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Vedanta and Spiritual Bypassing
Someone recently brought up the topic of spiritual bypassing in relation to Vedanta. I thought this was an interesting and important issue to consider. After all, it might seem at first glance that Vedanta is, in fact, a form of “spiritual bypassing” and therefore a way to simply avoid our problems in mithya. But is that actually the case?
Spiritual bypassing is a process by which a person uses spirituality as a way of avoiding dealing with certain psychological and perhaps physical issues. Essentially it’s an aversion tactic, a subtle albeit sophisticated way of shielding us from issues we don’t want to face. While it’s certainly a better way of dealing with problems than taking to drink, drugs and hookers, it’s still something that must eventually be worked out or, no matter how hard you try, your path will never lead to true liberation.
I’m Not Crazy, I Just Meditate Here
When I was nineteen, I joined a meditation group. It was run by a guy who had ties with a spiritualist church, so it was a spiritually-focused group, consisting of around six people. The people were generally nice, but the most eye-opening thing for me was just how dysfunctional they were. Some of the ladies had clear neurotic tendencies, and there was an older gentleman who saw himself as something of a Casanova. It wasn’t until a number of months later I realised that certain members of the group were having affairs with each other behind their spouses’ backs.
Apparently the group leader knew about this and sort of encouraged it, but whether that is true or not I never knew. Word, however, spread around the town that apparently that he wasn’t holding a meditation class at all and that it was actually some kind of “swingers group.” One of his neighbours, having seen the cars all pulling up every Tuesday night, even coyly approached him one day and asked if he could “take part.”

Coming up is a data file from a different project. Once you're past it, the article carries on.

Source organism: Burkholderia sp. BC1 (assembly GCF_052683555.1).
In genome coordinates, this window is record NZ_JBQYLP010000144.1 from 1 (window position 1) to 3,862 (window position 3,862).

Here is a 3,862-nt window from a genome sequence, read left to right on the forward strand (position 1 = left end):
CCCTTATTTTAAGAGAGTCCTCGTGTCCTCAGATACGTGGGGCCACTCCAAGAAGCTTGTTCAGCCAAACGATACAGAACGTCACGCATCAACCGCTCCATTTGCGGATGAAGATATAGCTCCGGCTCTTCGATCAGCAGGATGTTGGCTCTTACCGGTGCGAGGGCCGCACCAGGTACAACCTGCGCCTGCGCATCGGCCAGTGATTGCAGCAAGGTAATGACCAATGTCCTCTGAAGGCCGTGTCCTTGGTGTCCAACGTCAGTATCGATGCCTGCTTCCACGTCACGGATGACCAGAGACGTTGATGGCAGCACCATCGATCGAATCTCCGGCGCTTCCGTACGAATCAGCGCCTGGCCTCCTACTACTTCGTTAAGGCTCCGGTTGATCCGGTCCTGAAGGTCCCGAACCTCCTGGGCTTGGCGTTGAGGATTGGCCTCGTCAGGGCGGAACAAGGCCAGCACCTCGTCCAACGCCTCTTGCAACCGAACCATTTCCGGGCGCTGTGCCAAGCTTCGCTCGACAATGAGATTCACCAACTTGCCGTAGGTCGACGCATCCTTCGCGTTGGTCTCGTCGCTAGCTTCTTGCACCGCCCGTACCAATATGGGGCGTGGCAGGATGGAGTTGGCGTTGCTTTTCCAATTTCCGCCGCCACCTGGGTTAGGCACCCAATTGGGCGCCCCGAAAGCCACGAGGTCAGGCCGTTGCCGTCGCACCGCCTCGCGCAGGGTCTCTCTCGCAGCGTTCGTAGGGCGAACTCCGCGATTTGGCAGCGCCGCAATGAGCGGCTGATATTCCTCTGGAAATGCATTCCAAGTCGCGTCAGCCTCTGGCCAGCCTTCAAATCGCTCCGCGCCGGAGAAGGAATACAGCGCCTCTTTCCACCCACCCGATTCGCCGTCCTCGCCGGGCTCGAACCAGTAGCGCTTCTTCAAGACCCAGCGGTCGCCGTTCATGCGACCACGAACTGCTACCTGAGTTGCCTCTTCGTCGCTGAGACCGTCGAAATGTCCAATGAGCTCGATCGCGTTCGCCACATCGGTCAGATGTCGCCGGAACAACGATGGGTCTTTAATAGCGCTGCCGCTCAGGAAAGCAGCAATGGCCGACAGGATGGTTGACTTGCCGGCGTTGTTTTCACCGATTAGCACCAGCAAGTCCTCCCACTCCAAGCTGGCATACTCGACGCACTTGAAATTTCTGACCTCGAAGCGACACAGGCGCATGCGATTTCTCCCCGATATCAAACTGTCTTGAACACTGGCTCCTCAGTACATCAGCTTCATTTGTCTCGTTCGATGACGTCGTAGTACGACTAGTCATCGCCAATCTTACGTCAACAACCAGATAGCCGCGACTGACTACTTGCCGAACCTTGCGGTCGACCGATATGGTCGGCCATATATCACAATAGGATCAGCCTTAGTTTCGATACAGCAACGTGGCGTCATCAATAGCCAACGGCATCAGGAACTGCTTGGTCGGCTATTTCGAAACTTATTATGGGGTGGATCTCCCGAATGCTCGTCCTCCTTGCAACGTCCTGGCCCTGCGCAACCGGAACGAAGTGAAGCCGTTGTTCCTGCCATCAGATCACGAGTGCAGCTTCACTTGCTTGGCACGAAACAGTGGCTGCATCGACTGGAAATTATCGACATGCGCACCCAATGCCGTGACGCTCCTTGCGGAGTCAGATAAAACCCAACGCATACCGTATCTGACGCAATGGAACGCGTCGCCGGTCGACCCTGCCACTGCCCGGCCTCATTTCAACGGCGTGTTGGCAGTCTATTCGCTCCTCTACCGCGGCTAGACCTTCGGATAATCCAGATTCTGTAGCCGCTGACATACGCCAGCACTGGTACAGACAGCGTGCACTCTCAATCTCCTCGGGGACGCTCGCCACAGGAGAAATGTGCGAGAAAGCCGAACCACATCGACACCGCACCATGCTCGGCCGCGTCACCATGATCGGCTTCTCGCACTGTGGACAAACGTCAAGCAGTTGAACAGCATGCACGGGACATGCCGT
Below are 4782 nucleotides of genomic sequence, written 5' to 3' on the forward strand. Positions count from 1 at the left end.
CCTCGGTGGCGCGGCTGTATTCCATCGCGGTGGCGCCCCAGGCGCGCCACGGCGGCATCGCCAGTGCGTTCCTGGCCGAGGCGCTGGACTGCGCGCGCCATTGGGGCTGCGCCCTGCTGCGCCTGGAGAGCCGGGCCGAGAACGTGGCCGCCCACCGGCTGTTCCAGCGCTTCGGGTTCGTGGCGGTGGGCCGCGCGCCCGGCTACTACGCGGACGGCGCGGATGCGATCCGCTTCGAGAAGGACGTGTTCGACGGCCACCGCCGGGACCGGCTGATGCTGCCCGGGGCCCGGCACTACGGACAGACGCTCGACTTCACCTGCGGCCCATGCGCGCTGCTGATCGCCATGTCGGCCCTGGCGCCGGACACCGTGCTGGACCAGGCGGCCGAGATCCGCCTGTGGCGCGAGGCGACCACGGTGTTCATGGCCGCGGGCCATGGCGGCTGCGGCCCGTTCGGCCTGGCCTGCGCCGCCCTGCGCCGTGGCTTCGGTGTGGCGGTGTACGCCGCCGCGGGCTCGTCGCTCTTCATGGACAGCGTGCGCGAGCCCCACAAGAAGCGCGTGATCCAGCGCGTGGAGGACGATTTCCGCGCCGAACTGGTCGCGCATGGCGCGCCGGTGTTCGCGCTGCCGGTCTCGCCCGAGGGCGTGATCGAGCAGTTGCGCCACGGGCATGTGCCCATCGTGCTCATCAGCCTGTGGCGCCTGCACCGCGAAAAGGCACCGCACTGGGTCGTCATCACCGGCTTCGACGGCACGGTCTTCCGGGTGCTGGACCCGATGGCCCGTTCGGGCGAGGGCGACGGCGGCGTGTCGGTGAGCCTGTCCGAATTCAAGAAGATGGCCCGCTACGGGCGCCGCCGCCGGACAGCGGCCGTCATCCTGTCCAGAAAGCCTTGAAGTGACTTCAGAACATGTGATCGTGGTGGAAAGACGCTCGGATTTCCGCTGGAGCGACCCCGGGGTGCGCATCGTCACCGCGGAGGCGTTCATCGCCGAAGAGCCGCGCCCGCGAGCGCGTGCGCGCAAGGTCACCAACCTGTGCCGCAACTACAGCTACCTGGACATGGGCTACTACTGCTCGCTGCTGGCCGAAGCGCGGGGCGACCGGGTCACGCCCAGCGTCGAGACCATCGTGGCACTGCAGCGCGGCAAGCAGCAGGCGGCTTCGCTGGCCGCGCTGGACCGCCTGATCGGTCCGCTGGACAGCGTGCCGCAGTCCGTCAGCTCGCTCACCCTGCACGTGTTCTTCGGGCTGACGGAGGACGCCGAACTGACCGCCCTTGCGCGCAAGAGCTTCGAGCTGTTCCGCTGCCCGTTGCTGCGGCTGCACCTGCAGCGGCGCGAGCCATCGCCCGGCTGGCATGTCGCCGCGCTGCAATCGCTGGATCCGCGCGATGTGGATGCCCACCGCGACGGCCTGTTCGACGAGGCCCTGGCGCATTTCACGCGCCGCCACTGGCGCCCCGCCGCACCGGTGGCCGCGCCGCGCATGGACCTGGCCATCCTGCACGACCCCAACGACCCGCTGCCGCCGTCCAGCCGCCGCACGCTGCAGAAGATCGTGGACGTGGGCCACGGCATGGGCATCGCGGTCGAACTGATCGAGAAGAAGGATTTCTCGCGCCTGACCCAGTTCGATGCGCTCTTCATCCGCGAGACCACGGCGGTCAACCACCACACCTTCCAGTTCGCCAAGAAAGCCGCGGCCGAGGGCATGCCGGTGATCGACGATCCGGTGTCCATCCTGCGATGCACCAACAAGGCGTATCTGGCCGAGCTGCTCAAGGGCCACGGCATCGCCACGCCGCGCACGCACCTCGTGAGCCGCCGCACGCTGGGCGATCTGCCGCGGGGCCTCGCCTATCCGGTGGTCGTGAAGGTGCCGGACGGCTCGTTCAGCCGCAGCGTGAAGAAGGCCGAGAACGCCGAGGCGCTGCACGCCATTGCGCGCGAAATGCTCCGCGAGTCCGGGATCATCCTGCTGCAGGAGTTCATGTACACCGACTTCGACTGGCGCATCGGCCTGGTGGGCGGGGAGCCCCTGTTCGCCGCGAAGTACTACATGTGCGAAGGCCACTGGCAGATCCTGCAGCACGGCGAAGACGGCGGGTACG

Aside from embarrassment, I think my main takeaway from this was to question my previous assumption that spiritual people were automatically a little wiser and more psychologically balanced than “regular” people. In a lot of cases, quite the opposite is true.
Pain as an Agent of Spiritual Awakening
The reason for this is that people are often drawn to spirituality out of pain. If you think about it, completely happy, successful, worldly people have little reason to be interested in spirituality. Why would they when the maya world is currently fulfilling all their needs and desires?
It’s those who have been wounded in some way and have experienced the pain, dissatisfaction and “zero-sum game” nature of worldly life that are compelled to seek a way out of that pain. Admittedly, our interest in spirituality and enlightenment is also to an extent the fruit of spiritual vasanas from previous lifetimes. But generally, it’s the wounded who have the greatest cause – and need – to break free of the ever turning wheel of samsara. That was certainly the case for me, even at a young age.
Moksa Requires a Qualified Mind